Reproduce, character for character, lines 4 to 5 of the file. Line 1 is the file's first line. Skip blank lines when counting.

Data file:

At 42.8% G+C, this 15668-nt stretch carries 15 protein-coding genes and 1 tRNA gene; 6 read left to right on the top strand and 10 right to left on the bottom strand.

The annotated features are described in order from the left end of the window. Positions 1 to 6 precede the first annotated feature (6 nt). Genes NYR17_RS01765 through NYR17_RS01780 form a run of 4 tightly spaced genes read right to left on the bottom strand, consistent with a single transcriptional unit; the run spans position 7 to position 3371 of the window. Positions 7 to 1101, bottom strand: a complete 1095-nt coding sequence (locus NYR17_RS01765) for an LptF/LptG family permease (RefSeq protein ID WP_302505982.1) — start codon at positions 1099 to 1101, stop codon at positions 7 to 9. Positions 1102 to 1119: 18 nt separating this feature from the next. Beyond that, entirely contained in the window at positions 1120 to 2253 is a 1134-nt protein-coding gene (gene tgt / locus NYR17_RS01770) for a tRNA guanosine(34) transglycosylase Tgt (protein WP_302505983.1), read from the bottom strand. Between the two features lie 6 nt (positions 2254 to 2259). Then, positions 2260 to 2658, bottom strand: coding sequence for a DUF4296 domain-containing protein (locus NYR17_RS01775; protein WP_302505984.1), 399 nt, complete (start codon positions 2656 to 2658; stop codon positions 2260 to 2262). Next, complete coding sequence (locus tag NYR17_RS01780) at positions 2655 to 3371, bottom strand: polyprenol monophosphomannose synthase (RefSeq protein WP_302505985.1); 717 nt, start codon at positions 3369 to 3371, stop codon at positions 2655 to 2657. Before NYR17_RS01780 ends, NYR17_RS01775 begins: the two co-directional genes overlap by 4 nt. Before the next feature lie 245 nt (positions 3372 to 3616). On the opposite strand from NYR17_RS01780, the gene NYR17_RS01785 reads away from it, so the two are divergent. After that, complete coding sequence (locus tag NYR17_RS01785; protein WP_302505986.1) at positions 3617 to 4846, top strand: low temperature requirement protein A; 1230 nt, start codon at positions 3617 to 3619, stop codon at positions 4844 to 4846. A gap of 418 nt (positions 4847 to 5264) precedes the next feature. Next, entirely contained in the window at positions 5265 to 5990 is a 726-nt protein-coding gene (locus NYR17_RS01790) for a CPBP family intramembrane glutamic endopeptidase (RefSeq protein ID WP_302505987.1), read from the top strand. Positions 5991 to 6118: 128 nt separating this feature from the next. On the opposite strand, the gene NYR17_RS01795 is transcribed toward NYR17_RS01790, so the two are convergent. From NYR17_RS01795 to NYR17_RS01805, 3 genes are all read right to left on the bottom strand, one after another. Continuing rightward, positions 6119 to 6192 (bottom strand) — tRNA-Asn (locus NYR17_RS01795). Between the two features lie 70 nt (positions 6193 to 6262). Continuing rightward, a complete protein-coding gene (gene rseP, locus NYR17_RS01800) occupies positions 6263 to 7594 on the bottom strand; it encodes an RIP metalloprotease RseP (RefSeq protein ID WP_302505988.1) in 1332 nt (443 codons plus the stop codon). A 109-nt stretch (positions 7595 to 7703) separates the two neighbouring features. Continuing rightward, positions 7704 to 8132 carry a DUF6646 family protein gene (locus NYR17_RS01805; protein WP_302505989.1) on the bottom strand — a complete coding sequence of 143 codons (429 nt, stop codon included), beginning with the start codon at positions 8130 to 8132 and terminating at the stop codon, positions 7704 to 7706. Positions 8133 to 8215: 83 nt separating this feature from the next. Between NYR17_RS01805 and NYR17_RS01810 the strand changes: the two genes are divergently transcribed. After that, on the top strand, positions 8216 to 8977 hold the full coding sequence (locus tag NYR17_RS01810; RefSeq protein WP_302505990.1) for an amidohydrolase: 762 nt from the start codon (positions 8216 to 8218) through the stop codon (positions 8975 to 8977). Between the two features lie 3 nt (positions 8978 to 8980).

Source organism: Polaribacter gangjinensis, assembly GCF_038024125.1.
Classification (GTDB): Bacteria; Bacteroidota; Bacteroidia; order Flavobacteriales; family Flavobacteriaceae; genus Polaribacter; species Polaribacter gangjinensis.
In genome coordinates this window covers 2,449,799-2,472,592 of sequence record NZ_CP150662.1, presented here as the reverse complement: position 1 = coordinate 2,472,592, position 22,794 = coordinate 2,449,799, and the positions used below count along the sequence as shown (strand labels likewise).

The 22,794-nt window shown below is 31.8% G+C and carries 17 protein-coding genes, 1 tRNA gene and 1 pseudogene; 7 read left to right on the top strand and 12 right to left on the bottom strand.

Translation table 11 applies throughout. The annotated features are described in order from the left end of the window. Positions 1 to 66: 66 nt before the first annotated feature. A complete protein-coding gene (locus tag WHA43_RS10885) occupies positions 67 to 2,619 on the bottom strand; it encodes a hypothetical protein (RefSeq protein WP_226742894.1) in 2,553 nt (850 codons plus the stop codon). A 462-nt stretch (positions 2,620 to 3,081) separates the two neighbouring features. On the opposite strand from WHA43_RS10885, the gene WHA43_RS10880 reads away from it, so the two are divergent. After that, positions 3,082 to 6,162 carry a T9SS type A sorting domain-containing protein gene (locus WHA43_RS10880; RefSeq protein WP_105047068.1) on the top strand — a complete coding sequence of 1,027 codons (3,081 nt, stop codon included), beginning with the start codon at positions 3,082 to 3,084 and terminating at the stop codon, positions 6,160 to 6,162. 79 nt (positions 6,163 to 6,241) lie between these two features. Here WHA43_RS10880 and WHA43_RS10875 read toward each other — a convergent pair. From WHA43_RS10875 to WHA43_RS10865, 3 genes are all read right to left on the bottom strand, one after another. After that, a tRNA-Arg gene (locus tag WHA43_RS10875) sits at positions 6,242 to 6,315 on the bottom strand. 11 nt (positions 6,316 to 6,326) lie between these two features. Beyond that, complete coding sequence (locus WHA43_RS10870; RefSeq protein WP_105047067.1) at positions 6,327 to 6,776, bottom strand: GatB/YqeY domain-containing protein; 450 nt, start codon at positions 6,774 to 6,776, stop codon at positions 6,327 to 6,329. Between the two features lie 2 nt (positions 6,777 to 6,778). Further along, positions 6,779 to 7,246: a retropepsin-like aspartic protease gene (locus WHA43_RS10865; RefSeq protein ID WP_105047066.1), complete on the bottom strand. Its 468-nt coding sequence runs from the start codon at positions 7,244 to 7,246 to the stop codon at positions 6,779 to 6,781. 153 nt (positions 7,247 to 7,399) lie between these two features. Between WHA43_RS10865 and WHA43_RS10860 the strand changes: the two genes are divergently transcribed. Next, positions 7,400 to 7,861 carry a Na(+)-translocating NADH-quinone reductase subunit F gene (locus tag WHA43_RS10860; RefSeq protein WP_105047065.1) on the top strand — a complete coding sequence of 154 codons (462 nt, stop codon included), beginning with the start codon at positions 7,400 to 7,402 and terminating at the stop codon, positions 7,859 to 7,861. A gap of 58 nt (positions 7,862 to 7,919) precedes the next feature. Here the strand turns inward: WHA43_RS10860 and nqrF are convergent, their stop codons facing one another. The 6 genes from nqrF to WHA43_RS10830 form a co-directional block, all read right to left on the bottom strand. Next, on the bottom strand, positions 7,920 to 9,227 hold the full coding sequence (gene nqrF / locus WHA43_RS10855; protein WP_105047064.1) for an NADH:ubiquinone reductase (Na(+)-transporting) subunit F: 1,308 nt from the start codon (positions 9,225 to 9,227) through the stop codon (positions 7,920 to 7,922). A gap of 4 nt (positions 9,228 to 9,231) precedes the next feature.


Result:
Classification (GTDB): Bacteria; Bacteroidota; Bacteroidia; order Flavobacteriales; family Flavobacteriaceae; genus Polaribacter; species Polaribacter gangjinensis.
In genome coordinates this window covers 2,449,799-2,472,592 of sequence record NZ_CP150662.1, presented here as the reverse complement: position 1 = coordinate 2,472,592, position 22,794 = coordinate 2,449,799, and the positions used below count along the sequence as shown (strand labels likewise).